Grown In U.S.A., Universal Recording Artists, US, 1972, £750+
Formed in 1967 while the members were studying at Texas State University, San Antoniobased band Homer released three decent psychedelic-rock 45s prior to recording Grown In U.S.A. But when their deal with Columbia Records fell through, the album was eventually released locally in late 1972 with a pressing of just 1,000 copies.
Recording and producing the album themselves took the best part of a year, which may have cost them some important momentum, as up to this point the band had built up a significant local following and were at the forefront of the Texas rock scene. And they should have had a wider audience, as Grown In U.S.A. is an excellent album that mixes rural rock with occasional psychedelic progressive touches, aided by frequent, tasteful use of Mellotron.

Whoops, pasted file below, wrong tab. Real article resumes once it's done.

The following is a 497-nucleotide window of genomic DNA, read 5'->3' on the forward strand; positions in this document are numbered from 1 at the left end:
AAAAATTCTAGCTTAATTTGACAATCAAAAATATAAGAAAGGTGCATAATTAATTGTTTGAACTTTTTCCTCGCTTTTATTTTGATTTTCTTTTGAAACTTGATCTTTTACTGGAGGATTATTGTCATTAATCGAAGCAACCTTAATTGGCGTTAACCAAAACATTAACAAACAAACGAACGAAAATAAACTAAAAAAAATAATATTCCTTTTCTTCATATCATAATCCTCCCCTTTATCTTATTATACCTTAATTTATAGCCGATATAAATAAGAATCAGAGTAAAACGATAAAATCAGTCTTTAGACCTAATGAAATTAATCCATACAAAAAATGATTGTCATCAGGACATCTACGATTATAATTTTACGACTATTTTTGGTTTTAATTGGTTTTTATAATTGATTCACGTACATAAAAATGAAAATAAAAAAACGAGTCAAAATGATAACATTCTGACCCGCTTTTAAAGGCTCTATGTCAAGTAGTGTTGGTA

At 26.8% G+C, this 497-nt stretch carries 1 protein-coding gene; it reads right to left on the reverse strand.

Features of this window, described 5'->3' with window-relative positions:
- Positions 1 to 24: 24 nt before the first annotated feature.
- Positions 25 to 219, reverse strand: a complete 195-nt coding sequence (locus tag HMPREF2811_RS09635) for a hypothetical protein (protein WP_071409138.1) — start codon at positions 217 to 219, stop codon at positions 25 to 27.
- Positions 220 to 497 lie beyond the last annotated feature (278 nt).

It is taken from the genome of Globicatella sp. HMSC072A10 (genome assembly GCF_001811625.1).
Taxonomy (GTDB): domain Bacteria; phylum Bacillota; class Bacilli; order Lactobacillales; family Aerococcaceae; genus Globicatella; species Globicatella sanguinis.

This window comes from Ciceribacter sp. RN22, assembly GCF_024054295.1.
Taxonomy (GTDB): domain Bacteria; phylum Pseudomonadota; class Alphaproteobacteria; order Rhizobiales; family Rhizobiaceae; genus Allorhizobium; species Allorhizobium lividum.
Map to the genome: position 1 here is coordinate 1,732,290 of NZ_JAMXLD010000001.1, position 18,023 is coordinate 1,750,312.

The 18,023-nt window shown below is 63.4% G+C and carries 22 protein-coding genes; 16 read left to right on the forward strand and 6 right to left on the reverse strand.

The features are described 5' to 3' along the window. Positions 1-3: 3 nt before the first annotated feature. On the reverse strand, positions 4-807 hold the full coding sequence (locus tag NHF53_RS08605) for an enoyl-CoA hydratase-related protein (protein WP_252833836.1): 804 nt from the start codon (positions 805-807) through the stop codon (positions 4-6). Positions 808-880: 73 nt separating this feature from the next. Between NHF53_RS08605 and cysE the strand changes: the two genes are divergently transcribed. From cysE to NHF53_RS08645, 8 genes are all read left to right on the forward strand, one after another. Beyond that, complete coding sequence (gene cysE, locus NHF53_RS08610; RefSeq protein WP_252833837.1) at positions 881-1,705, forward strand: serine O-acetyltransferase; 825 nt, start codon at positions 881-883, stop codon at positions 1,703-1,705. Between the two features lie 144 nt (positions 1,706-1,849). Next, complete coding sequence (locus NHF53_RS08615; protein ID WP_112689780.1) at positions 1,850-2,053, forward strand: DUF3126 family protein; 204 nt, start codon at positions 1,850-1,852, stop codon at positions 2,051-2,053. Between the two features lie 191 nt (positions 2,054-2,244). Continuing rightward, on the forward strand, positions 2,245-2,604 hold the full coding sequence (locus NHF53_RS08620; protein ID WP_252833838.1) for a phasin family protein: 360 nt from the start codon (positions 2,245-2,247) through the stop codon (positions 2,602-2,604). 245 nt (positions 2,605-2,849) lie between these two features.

Homer were fronted by two lead vocalists, Phil Bepko and Frank Coy, and the guitar playing of Galen Niles and Howard Gloor is exceptional. Opener Circles In The North, displays all of their talents perfectly and is a great slice of melodic hard rock, Taking Me Home and Dawson Creek take a detour into country, and so the band come across like a strange mix of The Byrds and The Moody Blues. There aren’t really any all-out heavy tracks, although there are some good heavy moments, contrasting well with the rural pastures.
Due to lack of airplay and national media coverage, Grown In U.S.A. wasn’t re-pressed, and Homer folded in 1974. LD
‘An excellent album that mixes rural rock with psychedelia.’
Riches from the rock underground